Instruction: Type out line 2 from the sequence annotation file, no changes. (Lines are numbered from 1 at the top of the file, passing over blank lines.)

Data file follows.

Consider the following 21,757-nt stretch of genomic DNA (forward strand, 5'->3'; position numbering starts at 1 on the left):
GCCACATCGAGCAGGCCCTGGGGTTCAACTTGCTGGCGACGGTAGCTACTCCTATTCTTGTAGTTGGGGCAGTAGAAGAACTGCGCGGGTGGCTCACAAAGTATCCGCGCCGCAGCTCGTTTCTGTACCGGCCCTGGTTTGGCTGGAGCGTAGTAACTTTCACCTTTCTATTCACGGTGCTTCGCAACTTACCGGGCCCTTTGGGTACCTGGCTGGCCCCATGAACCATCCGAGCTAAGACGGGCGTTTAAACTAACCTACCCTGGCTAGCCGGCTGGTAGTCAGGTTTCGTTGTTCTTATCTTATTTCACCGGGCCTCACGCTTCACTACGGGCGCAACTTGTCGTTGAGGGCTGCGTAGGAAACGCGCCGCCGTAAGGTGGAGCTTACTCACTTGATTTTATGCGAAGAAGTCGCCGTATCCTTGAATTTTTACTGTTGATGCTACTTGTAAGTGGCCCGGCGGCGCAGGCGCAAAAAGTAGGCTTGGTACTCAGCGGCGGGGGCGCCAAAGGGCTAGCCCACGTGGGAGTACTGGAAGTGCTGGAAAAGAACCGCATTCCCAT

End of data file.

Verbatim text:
GCCACATCGAGCAGGCCCTGGGGTTCAACTTGCTGGCGACGGTAGCTACTCCTATTCTTGTAGTTGGGGCAGTAGAAGAACTGCGCGGGTGGCTCACAAAGTATCCGCGCCGCAGCTCGTTTCTGTACCGGCCCTGGTTTGGCTGGAGCGTAGTAACTTTCACCTTTCTATTCACGGTGCTTCGCAACTTACCGGGCCCTTTGGGTACCTGGCTGGCCCCATGAACCATCCGAGCTAAGACGGGCGTTTAAACTAACCTACCCTGGCTAGCCGGCTGGTAGTCAGGTTTCGTTGTTCTTATCTTATTTCACCGGGCCTCACGCTTCACTACGGGCGCAACTTGTCGTTGAGGGCTGCGTAGGAAACGCGCCGCCGTAAGGTGGAGCTTACTCACTTGATTTTATGCGAAGAAGTCGCCGTATCCTTGAATTTTTACTGTTGATGCTACTTGTAAGTGGCCCGGCGGCGCAGGCGCAAAAAGTAGGCTTGGTACTCAGCGGCGGGGGCGCCAAAGGGCTAGCCCACGTGGGAGTACTGGAAGTGCTGGAAAAGAACCGCATTCCCAT